Along with the aid sent to Anamatangi Polynesian Voices by Kaiser, a number of other agencies and organizations also sent support. Stanford Health Care has donated about 140,000 N95 and KN95 masks, enough to provide at least one for everyone living on the island. Sutter Medical Center also donated about 10 pallets of equipment, and a group of Menlo-Atherton High School alumni also helped send in about a dozen pallets of supplies.
Anamatangi development director Shanna ‘Uhilamoelangi said it was “shocking and moving” to see so much of her homeland devastated by a natural disaster.
“It’s still painful to think about it,” she said.
But despite the sense of loss she felt following the eruption, ‘Uhilamoelangi said all she could think about was arranging with Tonga to get supplies to them as soon as possible. The organization – which was started by ‘Uhilamoelangi’s mother and father in the 1970s – is waiting on pallets upon pallets of supplies from donors, a feat for the small group.
“We are small but mighty,” ‘Uhilamoelangi said. “I just can’t imagine what they are going through so all we can do to help is intention. Anamatangi mobilizes.
For Anamatangi Polynesian Voices, this is not the first time that they have had to mobilize quickly to send aid to their brothers and sisters in the Pacific. In 2009, during the devastating Samoa earthquake and tsunami that killed nearly 200 people and injured hundreds more, the Pacific Island community of East Palo Alto came together to send aid to Samoa.
But for Tiffany Uhila-Hautau, director of Anamatangi, the eruption and tsunami in Tonga was more personal. Uhila-Hautau has been at the forefront of seeking help for Tonga, meeting with wealthy donors and organizations for support, but also thinking of her cousins, nieces and other family members and friends on the ‘Isle.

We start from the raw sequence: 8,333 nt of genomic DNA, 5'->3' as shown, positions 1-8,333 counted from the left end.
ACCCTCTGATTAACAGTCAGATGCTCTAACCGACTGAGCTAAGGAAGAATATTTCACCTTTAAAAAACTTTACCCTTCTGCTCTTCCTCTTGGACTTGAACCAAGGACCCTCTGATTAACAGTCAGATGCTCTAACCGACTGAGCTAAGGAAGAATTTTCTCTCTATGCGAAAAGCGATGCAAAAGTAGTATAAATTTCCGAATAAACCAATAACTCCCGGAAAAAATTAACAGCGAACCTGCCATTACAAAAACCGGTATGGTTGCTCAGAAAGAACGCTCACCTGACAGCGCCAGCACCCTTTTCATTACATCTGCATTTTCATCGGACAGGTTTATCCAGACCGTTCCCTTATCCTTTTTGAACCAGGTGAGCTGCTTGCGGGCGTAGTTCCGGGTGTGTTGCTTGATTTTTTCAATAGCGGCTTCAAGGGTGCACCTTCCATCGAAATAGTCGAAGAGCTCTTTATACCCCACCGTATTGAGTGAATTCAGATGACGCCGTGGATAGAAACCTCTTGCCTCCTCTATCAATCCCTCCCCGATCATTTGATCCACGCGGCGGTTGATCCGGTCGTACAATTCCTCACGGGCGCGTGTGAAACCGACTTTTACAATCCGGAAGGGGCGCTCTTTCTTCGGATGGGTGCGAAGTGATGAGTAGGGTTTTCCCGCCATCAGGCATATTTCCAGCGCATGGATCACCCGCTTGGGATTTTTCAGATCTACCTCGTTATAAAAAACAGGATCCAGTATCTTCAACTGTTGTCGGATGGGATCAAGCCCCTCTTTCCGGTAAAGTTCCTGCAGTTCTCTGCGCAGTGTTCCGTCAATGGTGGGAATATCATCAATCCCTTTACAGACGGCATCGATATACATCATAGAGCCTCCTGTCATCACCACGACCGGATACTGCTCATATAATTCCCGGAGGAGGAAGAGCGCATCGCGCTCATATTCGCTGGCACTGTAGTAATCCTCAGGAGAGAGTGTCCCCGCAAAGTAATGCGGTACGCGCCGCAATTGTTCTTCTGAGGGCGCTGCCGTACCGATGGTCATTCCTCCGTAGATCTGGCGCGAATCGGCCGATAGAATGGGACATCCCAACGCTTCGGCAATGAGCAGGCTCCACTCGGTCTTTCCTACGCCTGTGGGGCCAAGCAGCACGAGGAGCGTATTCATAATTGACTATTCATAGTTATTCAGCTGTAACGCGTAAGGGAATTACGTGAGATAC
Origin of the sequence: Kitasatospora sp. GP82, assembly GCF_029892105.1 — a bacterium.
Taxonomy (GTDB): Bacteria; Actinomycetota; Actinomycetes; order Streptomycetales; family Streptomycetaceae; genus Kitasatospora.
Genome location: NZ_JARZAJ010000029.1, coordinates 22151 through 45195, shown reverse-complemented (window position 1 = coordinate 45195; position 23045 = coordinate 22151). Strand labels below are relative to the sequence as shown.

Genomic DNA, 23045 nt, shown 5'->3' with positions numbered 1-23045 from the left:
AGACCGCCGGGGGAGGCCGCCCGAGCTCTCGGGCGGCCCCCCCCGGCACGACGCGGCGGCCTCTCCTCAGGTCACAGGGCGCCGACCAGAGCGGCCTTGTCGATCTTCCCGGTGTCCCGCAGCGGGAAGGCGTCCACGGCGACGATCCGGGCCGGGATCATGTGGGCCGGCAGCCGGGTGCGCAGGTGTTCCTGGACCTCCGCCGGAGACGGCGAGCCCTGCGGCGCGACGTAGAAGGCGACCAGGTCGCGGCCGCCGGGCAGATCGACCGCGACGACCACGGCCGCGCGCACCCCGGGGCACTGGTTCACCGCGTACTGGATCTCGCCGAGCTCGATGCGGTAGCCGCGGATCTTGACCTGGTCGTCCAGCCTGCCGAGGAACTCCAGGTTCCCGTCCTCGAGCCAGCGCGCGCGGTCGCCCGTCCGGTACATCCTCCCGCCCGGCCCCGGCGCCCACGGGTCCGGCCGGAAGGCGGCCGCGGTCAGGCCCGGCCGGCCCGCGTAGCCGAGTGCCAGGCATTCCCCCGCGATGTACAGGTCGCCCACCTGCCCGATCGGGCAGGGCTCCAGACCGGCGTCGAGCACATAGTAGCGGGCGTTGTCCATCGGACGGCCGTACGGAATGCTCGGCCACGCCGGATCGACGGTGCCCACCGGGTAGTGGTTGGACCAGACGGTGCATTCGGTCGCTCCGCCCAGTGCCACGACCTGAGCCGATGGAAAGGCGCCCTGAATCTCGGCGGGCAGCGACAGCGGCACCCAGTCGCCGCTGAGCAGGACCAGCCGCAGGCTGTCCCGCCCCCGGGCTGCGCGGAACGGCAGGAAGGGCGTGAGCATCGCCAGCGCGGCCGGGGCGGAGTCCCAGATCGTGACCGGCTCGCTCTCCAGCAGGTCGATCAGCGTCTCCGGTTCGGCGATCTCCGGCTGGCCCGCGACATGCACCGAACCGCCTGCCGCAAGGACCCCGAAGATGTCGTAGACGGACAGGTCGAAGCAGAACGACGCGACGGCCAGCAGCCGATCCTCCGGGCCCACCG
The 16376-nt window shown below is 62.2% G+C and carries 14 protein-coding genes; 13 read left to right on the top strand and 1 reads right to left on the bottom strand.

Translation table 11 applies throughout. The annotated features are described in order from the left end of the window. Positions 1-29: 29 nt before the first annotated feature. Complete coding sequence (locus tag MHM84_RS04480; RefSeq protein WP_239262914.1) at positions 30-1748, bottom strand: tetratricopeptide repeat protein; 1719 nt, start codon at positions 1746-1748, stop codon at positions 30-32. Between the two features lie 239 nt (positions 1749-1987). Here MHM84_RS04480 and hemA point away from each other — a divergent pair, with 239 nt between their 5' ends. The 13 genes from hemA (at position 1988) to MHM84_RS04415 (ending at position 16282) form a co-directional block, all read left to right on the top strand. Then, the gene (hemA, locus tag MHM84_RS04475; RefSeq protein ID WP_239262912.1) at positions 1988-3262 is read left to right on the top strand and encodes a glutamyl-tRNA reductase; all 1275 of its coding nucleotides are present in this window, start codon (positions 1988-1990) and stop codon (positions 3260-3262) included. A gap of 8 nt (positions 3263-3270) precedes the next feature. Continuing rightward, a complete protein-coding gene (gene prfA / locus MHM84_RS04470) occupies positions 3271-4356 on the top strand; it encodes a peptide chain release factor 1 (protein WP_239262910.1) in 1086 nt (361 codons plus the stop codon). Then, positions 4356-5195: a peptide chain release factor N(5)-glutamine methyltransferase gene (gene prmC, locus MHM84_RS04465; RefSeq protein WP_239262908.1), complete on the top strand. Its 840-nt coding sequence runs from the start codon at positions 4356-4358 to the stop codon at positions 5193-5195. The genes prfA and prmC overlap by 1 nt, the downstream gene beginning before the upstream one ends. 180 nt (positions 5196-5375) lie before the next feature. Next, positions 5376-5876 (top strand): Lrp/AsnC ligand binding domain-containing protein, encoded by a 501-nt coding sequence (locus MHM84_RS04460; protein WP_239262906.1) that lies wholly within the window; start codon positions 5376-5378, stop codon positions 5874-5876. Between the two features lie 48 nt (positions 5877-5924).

Wearing a flower on her head in traditional Tongan fashion, Uhila-Hautau – a strong woman whose professionalism hardly wavered in the face of a difficult mission – was moved to tears as she thought of the children and elders who had to suffer in the day after the disaster. For her, the image of crying babies and helpless elders is intolerable. She decided the best way to hold back her tears was to do whatever she could to help her people.
“Community organizing is no stranger to us, mobilizing is no stranger to us, so when we got the call that we could help, my first thought was ‘wow, how good God is to let us be the vessel for provide aid to Tonga.’ It’s been a whirlwind of emotions, some days we smile and some days we cry, but we’re just grateful to be able to do it.
On a whiteboard in the band’s warehouse in Mountain View, the phrase “Ko ki moutolu na’e teu’i wei nui’a” was written for all to see. This means that despite all the fear, anxiety and pain, “you were all prepared from the start”.
“I keep saying to my people: don’t be afraid,” Victoria said. “Your faith has brought you this far, so have no fear.”
HOW TO HELP:
Anamatangi Polynesian Voices is working diligently to organize and send aid to Tonga to help recover from the tsunami and volcanic eruption. If you would like to help, please donate to the Tonga Tsunami Relief Fund. So far, people have donated over $20,000. Anamatangi Polynesian Voices hopes to reach its goal of $100,000.